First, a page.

By Ronald Neil, formerly of the BBC (extract)The Pentland Firth is one of
the most dangerous stretches of water in the world. Powerful currents and tidal
races compete with each other and when whipped up by a driving gale the seas can
be awesome.And on the winter’s night of March 18 1969 the eight-mile wide strait
separating the Orkney Islands from the Scottish mainland was at her most
A Force 9 south-east gale had been blowing for three days. It was snowing.
Visibility was virtually zero, and the tidal races were running at 10 knots
against the wind.It was into this fearsome mountain of sea that coxswain Dan
Kirkpatrick launched the Longhope lifeboat TGB in a bid to rescue the crew of a
stricken tanker, Irene.The situation was a deadly one. An immense flood tide
running like a millrace south-east out of the firth and meeting the seas pouring
down the east side of South Ronaldsay … both of them opposed by the south-east
gale. One Orcadian commented afterwards: “It was the way into Death’s dark vale
if ever there was one.”
In trying to convey to viewers in the comfort of their own homes some sense
of the scale of the storm that night, I said in a report for BBC News that the
waves the Longhope crew faced were the height of four double-decker buses,
stacked one on top of the other… upwards of 60 feet.In fact the freak wave that
took her was said to be all of 100 feet high. It is reckoned that the lifeboat
climbed this mountainous lump of sea, and then toppled over backwards.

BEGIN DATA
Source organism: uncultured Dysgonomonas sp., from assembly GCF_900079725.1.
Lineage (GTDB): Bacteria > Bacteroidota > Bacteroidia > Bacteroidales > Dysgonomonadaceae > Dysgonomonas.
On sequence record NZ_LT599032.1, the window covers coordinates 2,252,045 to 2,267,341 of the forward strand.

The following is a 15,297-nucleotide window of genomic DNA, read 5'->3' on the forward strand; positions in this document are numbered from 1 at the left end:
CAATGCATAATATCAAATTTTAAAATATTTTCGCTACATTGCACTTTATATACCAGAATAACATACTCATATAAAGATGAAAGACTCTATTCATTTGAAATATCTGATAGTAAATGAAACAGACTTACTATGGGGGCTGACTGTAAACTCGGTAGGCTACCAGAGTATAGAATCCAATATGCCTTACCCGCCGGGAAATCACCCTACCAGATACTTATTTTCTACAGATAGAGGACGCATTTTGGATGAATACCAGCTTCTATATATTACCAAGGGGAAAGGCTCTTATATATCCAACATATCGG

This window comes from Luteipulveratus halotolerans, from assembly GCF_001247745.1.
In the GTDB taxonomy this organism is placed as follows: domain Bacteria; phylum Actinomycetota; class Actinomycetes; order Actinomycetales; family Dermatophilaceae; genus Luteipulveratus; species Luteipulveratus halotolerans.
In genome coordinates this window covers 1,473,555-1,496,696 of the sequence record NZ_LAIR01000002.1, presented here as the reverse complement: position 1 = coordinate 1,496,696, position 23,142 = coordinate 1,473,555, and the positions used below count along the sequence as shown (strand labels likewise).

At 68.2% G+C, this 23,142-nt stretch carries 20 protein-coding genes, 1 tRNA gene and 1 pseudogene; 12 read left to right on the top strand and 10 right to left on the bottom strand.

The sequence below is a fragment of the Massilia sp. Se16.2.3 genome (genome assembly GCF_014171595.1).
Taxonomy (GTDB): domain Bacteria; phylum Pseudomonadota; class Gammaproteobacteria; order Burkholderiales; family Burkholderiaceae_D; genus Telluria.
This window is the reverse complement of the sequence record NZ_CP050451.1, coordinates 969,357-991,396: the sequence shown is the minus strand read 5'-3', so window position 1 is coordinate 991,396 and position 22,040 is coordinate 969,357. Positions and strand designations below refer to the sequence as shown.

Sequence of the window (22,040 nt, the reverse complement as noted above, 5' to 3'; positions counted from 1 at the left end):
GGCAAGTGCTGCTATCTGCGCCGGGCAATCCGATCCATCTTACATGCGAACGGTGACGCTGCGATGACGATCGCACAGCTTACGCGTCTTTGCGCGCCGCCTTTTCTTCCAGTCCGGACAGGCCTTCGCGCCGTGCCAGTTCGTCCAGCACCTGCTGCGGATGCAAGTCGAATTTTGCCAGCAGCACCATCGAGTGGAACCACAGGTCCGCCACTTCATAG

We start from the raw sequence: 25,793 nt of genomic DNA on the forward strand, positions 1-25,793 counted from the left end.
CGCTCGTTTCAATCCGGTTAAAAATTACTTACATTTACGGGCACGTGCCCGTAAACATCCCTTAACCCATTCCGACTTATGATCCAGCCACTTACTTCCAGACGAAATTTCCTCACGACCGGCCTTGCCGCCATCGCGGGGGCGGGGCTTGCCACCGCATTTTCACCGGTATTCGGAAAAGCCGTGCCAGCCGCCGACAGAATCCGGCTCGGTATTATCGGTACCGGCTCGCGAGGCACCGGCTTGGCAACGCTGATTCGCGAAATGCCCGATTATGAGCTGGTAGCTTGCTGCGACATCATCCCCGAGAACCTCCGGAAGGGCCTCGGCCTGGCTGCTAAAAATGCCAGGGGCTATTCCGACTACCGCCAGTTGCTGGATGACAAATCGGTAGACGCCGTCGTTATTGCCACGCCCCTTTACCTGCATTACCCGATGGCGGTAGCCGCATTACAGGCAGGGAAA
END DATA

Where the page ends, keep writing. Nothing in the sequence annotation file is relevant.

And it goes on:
Wick radio reports only silence
By 10 o’clock that night Wick radio could get no reply from the TGB … there
was only silence. When I arrived on the Orkney island of Hoy with a news camera
team the next day, the community was already fearing the worst.The RNLI honorary
secretary on the island, Jackie Groat, agreed to an interview. His comment at
that time was remarkable. If the lifeboat was lost then they must have a new
one, for it had been their task down the generations to police the seas of the
We flew back with the film to Aberdeen for insert into the national news.
As the plane bucked and slewed a few hundred feet above the Pentland Firth we
spotted below us the most awful sight of all… the TGB floating upside down,
being tossed and thrown by the unforgiving seas.That was the image that 10
million BBC viewers saw on their teatime news that night.
Behind us we had left an island community devastated by the disaster. All
but one of the lifeboat crew were found in the upturned hull. Coxswain Dan
Kirkpatrick was still at the helm. Not one had survived.The community was to
learn that the crew of the Irene had not required the lifeboat after all. They
had all been safely taken ashore by breeches buoy.
Amazingly, when the RNLI inspector called at each home to break the
terrible news, one of the first questions he was asked by every one of the
Longhope widows was about the crew of the Irene. Without exception they all said
their husbands would have been so pleased to have known they were safe…….
No official ceremonies of remembrance were held today, with victims'
families preferring to mark the occasion privately.Tony Trickett, operations
manager of the Longhope lifeboat, said islanders would remember the tragedy in
their "own quiet way".
He said: "There are still some widows on the island and they decided they
would rather not do anything specific today - they live within sight of the
lifeboat shed and see it every day."We will commemorate the tragedy in our own
quiet way as we have done for many years.
"We in the lifeboat service will always remember this and my own flag is
flying at half mast today."It was the most dreadful of tragedies and is still
very much in people's minds."But support for the lifeboat remains - we are a
lifeboat community and have been since 1874."
There is a website, www.fakecharities.org which is administered by DK, if ever there was an example of a real charity, the RNLI is it.